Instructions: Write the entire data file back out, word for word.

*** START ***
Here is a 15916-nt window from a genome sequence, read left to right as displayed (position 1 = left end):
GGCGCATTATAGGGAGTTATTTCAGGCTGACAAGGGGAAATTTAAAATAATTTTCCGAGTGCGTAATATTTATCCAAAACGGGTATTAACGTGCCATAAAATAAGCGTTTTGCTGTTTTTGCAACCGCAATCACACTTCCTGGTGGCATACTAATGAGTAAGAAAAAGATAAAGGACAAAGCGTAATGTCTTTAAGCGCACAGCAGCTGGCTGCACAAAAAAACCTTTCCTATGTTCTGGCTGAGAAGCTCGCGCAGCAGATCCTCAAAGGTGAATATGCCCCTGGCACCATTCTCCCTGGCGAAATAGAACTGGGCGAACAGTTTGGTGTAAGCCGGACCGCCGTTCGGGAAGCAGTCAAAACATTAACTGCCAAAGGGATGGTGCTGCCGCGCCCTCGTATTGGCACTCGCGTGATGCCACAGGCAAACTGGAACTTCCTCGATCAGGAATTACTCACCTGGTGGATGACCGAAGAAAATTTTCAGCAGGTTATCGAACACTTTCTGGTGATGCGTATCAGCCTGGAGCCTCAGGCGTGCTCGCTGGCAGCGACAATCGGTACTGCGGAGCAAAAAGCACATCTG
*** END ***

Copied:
Here is a 15916-nt window from a genome sequence, read left to right as displayed (position 1 = left end):
GGCGCATTATAGGGAGTTATTTCAGGCTGACAAGGGGAAATTTAAAATAATTTTCCGAGTGCGTAATATTTATCCAAAACGGGTATTAACGTGCCATAAAATAAGCGTTTTGCTGTTTTTGCAACCGCAATCACACTTCCTGGTGGCATACTAATGAGTAAGAAAAAGATAAAGGACAAAGCGTAATGTCTTTAAGCGCACAGCAGCTGGCTGCACAAAAAAACCTTTCCTATGTTCTGGCTGAGAAGCTCGCGCAGCAGATCCTCAAAGGTGAATATGCCCCTGGCACCATTCTCCCTGGCGAAATAGAACTGGGCGAACAGTTTGGTGTAAGCCGGACCGCCGTTCGGGAAGCAGTCAAAACATTAACTGCCAAAGGGATGGTGCTGCCGCGCCCTCGTATTGGCACTCGCGTGATGCCACAGGCAAACTGGAACTTCCTCGATCAGGAATTACTCACCTGGTGGATGACCGAAGAAAATTTTCAGCAGGTTATCGAACACTTTCTGGTGATGCGTATCAGCCTGGAGCCTCAGGCGTGCTCGCTGGCAGCGACAATCGGTACTGCGGAGCAAAAAGCACATCTG